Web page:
How can I reuse or recycle washing up brushes?

dish-brushEven though we use them in addition to sponge and cloths, we seem to go through washing up brushes pretty quickly, usually because the bristles all flatten out rendering them somewhat ineffectual at reaching hard to reach bottoms of glasses etc.

We keep a couple around for “dirty” cleaning jobs, such as de-muddifying trainers, where the flattened bristles do enough but what can we do with the others?

And is there a super-invincible kind of brush that lasts longer, thus reducing our constant need to replace them?

(Photo by laeste)

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5 Responses to “How can I reuse or recycle washing up brushes?”

  1. Alice says:

    Old toothbrushes last ages, if that helps. They’re great for cleaning shoes.

    To make washing up brushes last longer, try putting an elastic band around the bristles each time you finish using them.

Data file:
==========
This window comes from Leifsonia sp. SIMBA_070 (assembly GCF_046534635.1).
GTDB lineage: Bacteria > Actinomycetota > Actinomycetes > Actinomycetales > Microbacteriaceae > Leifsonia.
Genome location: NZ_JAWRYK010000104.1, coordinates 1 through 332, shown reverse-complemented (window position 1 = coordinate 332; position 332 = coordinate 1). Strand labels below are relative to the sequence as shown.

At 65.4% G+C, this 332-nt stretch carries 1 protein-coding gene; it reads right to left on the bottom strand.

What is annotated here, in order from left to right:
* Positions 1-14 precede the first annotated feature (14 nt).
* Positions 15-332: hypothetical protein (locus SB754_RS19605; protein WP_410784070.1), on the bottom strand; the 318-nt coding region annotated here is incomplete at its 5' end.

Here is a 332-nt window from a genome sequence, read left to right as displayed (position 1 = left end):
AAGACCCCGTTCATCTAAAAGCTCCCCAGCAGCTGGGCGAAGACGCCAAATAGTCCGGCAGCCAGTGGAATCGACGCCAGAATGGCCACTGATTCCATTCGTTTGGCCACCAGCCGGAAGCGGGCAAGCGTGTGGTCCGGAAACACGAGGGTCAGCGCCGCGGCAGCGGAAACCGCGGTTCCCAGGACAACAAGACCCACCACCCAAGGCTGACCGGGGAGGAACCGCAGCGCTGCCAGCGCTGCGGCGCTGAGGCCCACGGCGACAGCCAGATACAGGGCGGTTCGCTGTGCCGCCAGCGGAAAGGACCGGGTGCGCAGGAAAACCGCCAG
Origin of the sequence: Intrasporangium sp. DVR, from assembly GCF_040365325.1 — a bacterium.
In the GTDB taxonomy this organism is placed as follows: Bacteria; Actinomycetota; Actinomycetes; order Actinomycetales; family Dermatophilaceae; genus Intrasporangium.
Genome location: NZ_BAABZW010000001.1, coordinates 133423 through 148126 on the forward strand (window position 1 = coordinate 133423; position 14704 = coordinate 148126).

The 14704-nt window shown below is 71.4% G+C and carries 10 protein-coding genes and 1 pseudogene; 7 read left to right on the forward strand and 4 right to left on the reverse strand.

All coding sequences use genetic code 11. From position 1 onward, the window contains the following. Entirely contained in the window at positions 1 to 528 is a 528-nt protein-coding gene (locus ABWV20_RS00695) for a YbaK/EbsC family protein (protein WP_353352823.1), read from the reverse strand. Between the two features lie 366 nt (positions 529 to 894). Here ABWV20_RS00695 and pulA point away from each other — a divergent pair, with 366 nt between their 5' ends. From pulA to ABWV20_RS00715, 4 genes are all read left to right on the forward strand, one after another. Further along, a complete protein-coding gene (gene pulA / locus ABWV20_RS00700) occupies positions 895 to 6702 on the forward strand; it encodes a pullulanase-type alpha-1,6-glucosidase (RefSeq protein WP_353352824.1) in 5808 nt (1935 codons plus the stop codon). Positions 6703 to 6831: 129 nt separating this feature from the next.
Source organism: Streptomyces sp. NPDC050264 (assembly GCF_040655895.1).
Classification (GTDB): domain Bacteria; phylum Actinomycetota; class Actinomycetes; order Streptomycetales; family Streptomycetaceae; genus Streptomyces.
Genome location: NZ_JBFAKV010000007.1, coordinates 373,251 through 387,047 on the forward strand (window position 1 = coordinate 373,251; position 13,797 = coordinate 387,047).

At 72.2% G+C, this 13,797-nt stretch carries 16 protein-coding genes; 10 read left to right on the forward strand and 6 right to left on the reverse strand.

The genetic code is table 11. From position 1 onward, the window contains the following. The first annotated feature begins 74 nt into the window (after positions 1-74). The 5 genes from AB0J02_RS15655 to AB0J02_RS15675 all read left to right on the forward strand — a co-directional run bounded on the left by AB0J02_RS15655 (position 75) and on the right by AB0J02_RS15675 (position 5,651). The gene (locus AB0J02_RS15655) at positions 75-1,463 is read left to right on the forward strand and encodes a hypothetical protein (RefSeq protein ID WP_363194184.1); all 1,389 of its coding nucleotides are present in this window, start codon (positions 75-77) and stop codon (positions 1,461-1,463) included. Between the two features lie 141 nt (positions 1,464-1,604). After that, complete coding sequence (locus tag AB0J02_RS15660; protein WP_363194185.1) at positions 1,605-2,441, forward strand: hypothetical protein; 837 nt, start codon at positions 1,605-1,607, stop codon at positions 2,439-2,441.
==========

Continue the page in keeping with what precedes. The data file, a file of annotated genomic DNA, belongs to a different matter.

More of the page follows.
Store them like that and they’ll dry back into a good shape and not go all flat and useless.

  2. Maggie Hughes says:

    Old washing up brushes are great for dirty jobs like cleaning out the cat litter tray, and they are better than toilet brushes for actually getting around the rim. They’re also good for washing down rubber boots after being in the garden etc. Just don’t get them mixed up with the brush you now use for washing up.

  3. I have been using my Ikea washing-up brushes for years and they haven’t flattened out yet. I believe it is partly because we put them out to drip dry once we are done with the cleaning. Musn’t let them soak in soapy water. I do like the idea of using elastic bands to stop the bristles from flattening out, and of using old brushes for cleaning litter trays and toilets with.

    If you would prefer a biodegradable alternative to a long-lasting plastic brush option, perhaps you could try growing loofah gourds if you have a reasonably-sized garden. They just break down over time and you just have to harvest and dry out a new one from the garden. If you use biodegradable/natural detergent, then the remains of the loofah can be composted.
    Here is some info on its cultivation and use:

  4. Olia says:

    Apply unique texture to a wall, while painting.

  5. Uluska says:

    Try to keep them in salted water between uses or boil them in slated water here and there. That might strengthen the bristles.

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